SALT LAKE CITY — Utah lawmakers are fervidly setting the stage for another Sagebrush Rebellion.
The Republican-controlled House of Representatives last week passed a "list of grievances" with the federal government and demanded redress. The state Senate is expected to followed suit before the Utah Legislature adjourns Thursday.
Lawmakers say Washington has broken promises to Utah that date back to statehood regarding public lands. The agreement when Utah became a state in 1896 was that Congress would sell the lands with 5 percent of the proceeds going to public education, they say.
But that hasn’t happened, and the GOP lawmakers with the blessing Gov. Gary Herbert intends to do something about it.
The House approved two resolutions and two bills that outline grievances and set deadlines for the federal government to transfer to the state millions of acres currently controlled by the Bureau of Land Management, U.S. Forest Service and U.S. Fish and Wildlife Service. It excludes military installations, national parks and congressionally designated wilderness, but includes areas such as the Grand Staircase Escalante National Monument.
Should Washington not respond, lawmakers have set aside $3 million for its Constitutional Defense Council to seek other remedies including going to court.
"Are we not a state?" said Rep. Ken Ivory, R-West Jordan, one of the leaders of the charge. "If sovereignty means anything, it means not having to say pretty please or mother may I to exercise our rights as a state."
Lawmakers point to the large disparity between federally owned land in the East and the West as evidence of a problem. The government owns substantially more in the West, including 64 percent of the land in Utah, than it does in the rest of the nation.
Federal land policy moved toward conservation and resource management shortly after Utah became a state. Rather than transferring land to states, the federal government began keeping it, said Rep. Roger Barrus, R-Centerville.
The movement culminated in 1976 when Congress passed the Federal Land Policy and Management Act, which retains land in federal ownership unless disposing of it serves the national interest.
In repsonse, angry Western states, including Utah, teamed up to force the federal government to divest itself of its public lands in what came to be known as the Sagebrush Rebellion. The fight has continued on one leve or another ever since.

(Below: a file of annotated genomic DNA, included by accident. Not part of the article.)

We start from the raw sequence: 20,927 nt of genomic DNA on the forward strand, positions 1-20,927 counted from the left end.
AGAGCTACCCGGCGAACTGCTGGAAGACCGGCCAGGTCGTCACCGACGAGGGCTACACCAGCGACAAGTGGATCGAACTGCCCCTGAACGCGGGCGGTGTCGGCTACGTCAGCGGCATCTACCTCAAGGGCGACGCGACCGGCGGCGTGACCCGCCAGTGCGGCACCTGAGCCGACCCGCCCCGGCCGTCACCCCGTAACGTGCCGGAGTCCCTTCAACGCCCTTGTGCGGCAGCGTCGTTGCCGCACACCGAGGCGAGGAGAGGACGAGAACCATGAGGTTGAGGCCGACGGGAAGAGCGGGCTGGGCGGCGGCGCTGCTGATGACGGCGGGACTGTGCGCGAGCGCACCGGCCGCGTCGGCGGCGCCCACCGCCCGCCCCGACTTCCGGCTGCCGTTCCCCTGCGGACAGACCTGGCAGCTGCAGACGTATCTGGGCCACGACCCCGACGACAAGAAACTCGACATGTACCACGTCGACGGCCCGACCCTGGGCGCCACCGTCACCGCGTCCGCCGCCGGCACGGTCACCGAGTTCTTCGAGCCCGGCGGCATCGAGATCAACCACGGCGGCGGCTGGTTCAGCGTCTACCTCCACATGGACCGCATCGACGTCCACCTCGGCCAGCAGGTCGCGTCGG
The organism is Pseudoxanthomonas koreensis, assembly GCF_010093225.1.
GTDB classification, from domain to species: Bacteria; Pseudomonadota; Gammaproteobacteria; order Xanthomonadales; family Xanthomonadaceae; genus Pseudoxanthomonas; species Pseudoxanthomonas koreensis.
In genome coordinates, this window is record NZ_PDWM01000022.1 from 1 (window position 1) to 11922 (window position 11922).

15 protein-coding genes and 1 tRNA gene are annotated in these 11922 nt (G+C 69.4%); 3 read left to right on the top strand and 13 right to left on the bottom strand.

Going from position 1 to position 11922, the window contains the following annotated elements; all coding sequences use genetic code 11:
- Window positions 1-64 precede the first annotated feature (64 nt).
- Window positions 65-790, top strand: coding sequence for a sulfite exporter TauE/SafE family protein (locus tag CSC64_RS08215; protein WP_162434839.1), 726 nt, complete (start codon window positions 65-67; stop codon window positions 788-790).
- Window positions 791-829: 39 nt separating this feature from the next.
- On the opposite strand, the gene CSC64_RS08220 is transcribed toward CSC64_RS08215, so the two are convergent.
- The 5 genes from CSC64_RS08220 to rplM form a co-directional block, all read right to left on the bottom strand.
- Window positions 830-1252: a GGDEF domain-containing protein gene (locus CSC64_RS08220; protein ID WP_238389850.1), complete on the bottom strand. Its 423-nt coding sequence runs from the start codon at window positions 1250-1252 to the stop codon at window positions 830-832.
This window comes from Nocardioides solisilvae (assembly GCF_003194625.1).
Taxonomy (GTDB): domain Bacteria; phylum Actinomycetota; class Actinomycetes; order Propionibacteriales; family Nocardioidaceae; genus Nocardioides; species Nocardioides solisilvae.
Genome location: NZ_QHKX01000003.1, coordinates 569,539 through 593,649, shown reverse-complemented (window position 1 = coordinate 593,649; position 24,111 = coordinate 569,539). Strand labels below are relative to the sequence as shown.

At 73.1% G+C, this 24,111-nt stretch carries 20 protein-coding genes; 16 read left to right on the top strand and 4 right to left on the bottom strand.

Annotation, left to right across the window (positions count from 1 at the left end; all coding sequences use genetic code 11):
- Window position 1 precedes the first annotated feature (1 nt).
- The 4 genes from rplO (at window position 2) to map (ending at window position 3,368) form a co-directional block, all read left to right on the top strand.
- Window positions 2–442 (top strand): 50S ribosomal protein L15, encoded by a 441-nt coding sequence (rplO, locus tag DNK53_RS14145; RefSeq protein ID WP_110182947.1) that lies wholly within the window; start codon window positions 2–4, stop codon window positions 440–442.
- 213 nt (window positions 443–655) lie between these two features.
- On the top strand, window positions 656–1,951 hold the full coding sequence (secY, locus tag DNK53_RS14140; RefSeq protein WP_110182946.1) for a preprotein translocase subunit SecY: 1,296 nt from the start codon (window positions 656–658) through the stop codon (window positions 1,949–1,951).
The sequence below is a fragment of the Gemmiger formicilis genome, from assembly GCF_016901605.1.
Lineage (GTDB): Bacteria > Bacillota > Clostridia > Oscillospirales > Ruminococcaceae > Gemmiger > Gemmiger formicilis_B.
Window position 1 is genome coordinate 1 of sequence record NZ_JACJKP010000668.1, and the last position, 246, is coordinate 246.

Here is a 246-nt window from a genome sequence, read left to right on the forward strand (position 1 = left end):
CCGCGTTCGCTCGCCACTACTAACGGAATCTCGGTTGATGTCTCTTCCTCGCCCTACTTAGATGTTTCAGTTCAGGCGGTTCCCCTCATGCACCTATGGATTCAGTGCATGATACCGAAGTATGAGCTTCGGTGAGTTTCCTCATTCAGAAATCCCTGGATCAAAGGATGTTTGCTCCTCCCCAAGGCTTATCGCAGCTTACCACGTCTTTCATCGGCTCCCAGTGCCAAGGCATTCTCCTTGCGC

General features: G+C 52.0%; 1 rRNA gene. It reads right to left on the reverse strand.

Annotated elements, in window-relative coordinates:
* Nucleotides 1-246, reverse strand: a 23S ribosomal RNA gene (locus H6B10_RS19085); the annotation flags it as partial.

University of Utah political science professor Matthew Burbank said it's "extremely unlikely" Utah latest effort will make any headway. He sees it as saber-rattling by Republican legislators and a GOP governor who have nothing to lose in an election year.
"It's mostly about saying, 'Give us back our land. We're mad as hell about it,'" Burbank said. He doubts it will be taken too seriously.
Barrus says it is more than an outburst or a tantrum, as evidenced by the bills that would put the Legislature's wishes into state law.
"I don't want to cast this as a confrontation. I want to cast it as sovereigns talking to one another," Barrus said.
Burbank doubts Washington will be in a talking mood.
"If the federal government were to make this deal with Utah, they would have to make it with every other state," he said.
One legislator, Rep. Evan Vickers, R-Cedar City, who voted for the bills sees it this way: "I suspect it will take the Supreme Court less time to throw this out than it takes us to debate it."
The Legislature's own attorney have advised lawmakers that any attempt to force the federal government to transfer its public land to Utah has a high probability of being declared unconstitutional. The U.S. Supreme Court ruled in 1872 that only Congress has the power to dispose of federal land.
Barrus and Ivory counter by citing recent high court rulings characterizing the acts creating Western states as "solemn agreements" and that the states should get the "benefit of the bargain."
"We still believe they have not agreed to live up to their side of the contract," said Senate President Michael Waddoups, R-Taylorsville. "If one side doesn’t keep the agreement, I believe that negates the agreement."
The House votes were mostly along party lines, though some Republicans broke ranks on a resolution demanding the federal government transfer the land, including Rep. Kay McIff, R-Richfield.
McIff said "count me out" if those public lands go on the auction block. State ownership, he said, is no guarantee of protection. And though the tendency is to think Utahns would buy the land, he said he fears interests in China or the Middle East could step, which would be "catastrophic" for the state.
Barrus said the state would create the Utah Public Lands Commission to manage the land as it sees fit, which would include recreation, hunting, fishing, tourism, agriculutre, oil and gas drilling, mining, grazing and logging. But he said the intent is not to "rape and pillage" the land through mining or exploration.
Democrats call the effort a "gimmick" that wastes time, resources and energy on the pie-in-the-sky notion that Utah will derive billions of dollars for public education.
Rep. Brian King, D-Salt Lake, said the state shouldn't spend money on "suspect" legal theories that will send it "down a rat hole that is not going to pan out in the end."
Congressman Rob Bishop, R-Utah, supports legislators' efforts and encouraged them to keep the bills and resolutions coming. He likes to display a U.S. map showing the stark contrast between federal land in the East and the West. The right half shows scattered spots of red designating federal ownership. The left half is nearly all red.
Bishop said people's initial reaction is "wow" and then, "So what?"
Said Barrus, "We're going to answer the so what."
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